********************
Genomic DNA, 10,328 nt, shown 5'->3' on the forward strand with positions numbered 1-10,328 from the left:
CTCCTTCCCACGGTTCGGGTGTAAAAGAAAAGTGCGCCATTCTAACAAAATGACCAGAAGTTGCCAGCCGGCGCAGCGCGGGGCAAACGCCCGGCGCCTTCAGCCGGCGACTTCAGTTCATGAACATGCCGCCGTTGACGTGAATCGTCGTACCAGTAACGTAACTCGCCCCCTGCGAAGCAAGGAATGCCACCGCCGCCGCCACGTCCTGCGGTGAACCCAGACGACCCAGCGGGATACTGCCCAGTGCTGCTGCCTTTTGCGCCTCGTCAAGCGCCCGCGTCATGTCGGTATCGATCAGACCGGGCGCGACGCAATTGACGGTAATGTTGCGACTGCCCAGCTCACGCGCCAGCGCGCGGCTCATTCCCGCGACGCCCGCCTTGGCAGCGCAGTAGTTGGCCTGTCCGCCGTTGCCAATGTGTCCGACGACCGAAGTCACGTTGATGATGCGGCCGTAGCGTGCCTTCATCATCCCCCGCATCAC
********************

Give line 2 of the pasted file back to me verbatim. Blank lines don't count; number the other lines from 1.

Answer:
CTCCTTCCCACGGTTCGGGTGTAAAAGAAAAGTGCGCCATTCTAACAAAATGACCAGAAGTTGCCAGCCGGCGCAGCGCGGGGCAAACGCCCGGCGCCTTCAGCCGGCGACTTCAGTTCATGAACATGCCGCCGTTGACGTGAATCGTCGTACCAGTAACGTAACTCGCCCCCTGCGAAGCAAGGAATGCCACCGCCGCCGCCACGTCCTGCGGTGAACCCAGACGACCCAGCGGGATACTGCCCAGTGCTGCTGCCTTTTGCGCCTCGTCAAGCGCCCGCGTCATGTCGGTATCGATCAGACCGGGCGCGACGCAATTGACGGTAATGTTGCGACTGCCCAGCTCACGCGCCAGCGCGCGGCTCATTCCCGCGACGCCCGCCTTGGCAGCGCAGTAGTTGGCCTGTCCGCCGTTGCCAATGTGTCCGACGACCGAAGTCACGTTGATGATGCGGCCGTAGCGTGCCTTCATCATCCCCCGCATCAC